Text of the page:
Before the day’s event began, I had several hours to spend in New Orleans scouting locations. I was worried about parking. On such a busy holiday, street parking near the parade routes would probably be taken. The paid lots would be expensive. By chance, I found some empty spots in metered parking spaces on Perdido Street just north of Loyola. I drove around and found St. Charles street. The famed French Quarter was also nearby. I spent some time driving around Metairie as well. Now I had a plan of action.

I called several New Orleans radio and television stations as well as the Times-Picayune. A man at a television station told me that Mardi Gras was a family event; it was not for political campaigning. Rather foolishly, I asked him how to pronounce Metairie. “You’re a candidate and you don’t know that?,” he asked. He said he would help me out this time. It was pronounced MEH-ta-ree. Most of the other media people took the news of my New Orleans appearances more politely. There was light rain.

I had another idea. Editorial boards typically endorse candidates for election to public office. Certainly they would be interested in the race for President. Maybe, even, some would be willing to talk with me as an aspiring nominee. A woman in the editorial department of The Advocate said that the Baton Rouge newspaper does not endorse candidates. The Times-Picayune did endorsements for the general election but not the primary. I received a similar reaction from the Shreveport paper. Never mind, it was just an idea. Not everything works.

I had a snack at the Wendy’s on Causeway Boulevard and then parked in a residential area several blocks away from the intersection of Causeway and Veterans Memorial boulevards. Police barriers lined Veterans Memorial. In spite of this, few people were walking around the area. What had happened? I asked a store clerk about tonight’s parade. He had no information. Then I asked two Mexican guys. “Haven’t you heard?,” one of them said. “The parade has been postponed because of rain. Come back tomorrow.” However, the media had been informed that I would be at this parade on this day. It was another Baton Rouge-type fiasco in my presidential campaign.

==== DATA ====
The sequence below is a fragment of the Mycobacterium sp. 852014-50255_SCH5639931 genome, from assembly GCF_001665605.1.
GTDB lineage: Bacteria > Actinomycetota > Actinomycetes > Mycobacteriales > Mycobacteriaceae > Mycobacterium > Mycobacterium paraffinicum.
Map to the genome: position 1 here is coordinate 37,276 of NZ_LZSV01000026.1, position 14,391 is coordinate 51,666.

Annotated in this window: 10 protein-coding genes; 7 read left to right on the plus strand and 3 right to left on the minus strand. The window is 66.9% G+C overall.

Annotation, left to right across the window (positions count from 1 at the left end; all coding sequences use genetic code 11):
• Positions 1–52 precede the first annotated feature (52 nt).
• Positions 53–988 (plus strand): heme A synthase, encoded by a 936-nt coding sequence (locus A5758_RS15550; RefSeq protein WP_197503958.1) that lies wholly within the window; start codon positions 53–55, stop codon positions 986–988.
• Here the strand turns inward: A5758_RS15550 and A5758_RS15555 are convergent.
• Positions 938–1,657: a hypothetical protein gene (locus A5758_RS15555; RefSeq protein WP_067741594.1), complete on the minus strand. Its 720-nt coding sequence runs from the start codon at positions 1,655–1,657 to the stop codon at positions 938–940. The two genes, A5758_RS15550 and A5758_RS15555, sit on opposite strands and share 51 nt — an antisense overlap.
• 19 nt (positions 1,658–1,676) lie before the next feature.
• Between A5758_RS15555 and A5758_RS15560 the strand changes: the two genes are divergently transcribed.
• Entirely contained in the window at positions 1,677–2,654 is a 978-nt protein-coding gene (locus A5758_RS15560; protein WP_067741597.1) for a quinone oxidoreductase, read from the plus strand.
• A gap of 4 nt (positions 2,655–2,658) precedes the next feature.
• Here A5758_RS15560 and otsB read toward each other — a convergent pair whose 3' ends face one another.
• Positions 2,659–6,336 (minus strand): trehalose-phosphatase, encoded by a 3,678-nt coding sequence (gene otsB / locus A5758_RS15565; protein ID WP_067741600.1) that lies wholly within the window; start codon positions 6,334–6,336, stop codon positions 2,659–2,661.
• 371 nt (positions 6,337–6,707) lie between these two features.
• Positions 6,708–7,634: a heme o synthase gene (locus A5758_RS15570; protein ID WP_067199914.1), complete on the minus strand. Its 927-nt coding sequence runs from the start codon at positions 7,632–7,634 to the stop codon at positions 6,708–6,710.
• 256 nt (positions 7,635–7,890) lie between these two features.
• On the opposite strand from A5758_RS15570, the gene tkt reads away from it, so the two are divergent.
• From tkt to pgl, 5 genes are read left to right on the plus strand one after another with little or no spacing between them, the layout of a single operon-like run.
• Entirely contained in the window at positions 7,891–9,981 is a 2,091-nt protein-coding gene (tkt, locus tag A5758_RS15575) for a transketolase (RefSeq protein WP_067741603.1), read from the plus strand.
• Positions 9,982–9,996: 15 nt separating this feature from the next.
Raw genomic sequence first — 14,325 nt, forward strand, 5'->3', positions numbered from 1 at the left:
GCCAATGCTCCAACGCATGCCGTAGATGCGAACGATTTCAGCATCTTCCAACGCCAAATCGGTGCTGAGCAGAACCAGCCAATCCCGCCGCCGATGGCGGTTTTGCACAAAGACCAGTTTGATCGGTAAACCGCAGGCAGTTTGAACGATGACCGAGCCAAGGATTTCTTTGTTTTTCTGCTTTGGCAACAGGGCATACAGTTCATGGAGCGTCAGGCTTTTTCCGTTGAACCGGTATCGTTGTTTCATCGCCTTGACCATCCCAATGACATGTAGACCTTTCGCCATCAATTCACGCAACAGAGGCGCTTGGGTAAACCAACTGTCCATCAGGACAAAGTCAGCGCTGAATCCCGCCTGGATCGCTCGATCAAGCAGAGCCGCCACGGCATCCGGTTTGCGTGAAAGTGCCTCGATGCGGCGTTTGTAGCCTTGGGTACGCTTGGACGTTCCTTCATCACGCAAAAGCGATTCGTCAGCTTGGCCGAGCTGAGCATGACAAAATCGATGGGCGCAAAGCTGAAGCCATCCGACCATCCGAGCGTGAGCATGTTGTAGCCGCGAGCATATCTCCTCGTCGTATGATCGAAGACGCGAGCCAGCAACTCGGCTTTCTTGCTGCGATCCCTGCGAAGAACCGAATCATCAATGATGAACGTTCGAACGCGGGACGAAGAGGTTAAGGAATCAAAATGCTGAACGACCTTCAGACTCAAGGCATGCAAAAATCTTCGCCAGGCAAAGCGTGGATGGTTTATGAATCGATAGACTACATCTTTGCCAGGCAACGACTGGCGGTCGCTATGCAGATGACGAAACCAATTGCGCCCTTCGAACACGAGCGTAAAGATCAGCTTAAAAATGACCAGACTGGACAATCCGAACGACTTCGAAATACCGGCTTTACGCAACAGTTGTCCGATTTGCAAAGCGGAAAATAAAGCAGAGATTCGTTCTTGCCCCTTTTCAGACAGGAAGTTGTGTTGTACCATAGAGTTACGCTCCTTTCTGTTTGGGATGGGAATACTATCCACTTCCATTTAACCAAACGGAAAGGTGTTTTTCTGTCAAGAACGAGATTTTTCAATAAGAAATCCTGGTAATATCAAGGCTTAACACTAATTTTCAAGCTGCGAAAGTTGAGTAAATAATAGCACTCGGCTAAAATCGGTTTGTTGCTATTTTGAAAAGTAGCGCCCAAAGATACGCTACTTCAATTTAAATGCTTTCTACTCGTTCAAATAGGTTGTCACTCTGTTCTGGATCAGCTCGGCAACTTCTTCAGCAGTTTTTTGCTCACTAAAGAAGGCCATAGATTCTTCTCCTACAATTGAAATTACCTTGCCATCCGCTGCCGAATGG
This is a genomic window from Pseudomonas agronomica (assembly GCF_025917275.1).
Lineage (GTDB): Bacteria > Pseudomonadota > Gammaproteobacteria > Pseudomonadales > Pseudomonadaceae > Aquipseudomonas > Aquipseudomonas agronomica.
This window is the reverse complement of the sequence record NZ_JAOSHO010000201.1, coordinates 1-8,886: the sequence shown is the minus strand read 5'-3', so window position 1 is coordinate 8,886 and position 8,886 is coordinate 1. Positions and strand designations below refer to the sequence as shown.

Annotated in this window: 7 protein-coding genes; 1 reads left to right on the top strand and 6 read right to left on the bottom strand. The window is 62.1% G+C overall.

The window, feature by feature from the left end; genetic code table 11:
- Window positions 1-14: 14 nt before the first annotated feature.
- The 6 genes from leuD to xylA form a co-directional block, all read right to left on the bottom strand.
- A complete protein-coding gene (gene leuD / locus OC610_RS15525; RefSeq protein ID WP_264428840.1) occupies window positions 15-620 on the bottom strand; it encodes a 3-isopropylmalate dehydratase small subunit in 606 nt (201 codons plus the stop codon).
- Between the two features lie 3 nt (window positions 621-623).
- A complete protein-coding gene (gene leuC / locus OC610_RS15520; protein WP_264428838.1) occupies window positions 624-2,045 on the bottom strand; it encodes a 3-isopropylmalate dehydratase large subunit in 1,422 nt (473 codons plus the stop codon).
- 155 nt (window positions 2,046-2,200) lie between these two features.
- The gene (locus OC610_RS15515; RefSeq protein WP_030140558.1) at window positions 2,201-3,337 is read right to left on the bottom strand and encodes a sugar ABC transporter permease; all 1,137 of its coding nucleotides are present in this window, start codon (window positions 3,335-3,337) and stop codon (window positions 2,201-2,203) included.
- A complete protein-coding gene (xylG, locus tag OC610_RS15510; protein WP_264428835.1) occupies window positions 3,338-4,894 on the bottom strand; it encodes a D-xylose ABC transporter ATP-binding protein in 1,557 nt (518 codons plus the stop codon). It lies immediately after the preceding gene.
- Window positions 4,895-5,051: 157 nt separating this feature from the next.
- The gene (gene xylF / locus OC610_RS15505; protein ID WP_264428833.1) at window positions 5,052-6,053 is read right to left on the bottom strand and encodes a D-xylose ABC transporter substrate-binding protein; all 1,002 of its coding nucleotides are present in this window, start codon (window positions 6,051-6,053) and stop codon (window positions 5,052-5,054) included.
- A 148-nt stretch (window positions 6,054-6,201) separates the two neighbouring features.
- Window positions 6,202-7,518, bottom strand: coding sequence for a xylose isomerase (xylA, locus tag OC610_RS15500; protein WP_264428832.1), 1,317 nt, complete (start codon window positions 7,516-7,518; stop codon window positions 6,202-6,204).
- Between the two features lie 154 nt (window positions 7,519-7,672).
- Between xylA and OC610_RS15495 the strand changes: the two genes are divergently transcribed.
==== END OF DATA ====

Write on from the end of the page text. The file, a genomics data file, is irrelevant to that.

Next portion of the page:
The silver lining was that tonight’s cancellation of the Metairie parade freed me up to attend the one in Uptown. Harry Connick Jr. and his Krewe were probably finishing up to adoring cheers. Surprisingly, the crowds were light. The same parking spaces on Perdido Street were available; and, because it was after 6 p.m., the meters did not need to be fed. I walked the six blocks to St. Charles and Poydras streets, where I was scheduled to be tomorrow, and found that the Orpheus Krewe parade hadn’t even started. More accurately, it had not yet reached that spot. I stood behind the police barricade in front of a set of bleachers. People needed tickets to sit there. Eventually, the police asked ticketless persons like me to leave the area. We could stand on the corner of Poydras and St. Charles - the northwest corner - to watch the parade.

I spent the next three hours with a small group of people standing at that corner. To my left was a young black couple. Right in front of me was a heavy-set white woman with a baby. All stood by anonymously until an outgoing white man behind me asked about the Mexican hat. It was not that this hat blocked his view. It was a conversation piece that led to further personal disclosures.

The man said he worked for a large bank in Atlanta, Georgia. His job was to line up retail firms to issue credit cards to their customers through Wells Fargo. I knew about this type of arrangement as a customer of Home Depot. He was a Republican. Son of a general, he was strongly pro-military. He liked President Bush. There was a conflict here in that he was also gay. He was a gay Republican which, in today’s political world, may seem a contradiction in terms. For the time being, however, his separate identities were in tact.

He mentioned some ugly things that people had said about him. I responded that he had only one customer to please: himself. He was happy that I had said that. Of particular interest to me, this man said that his life was quite stressful. He was working 60-hour workweeks with 95% travel. When the bank gave him the job, they had promised less travel but “they lied.” He wanted something different but did not see any alternative to keeping his current job.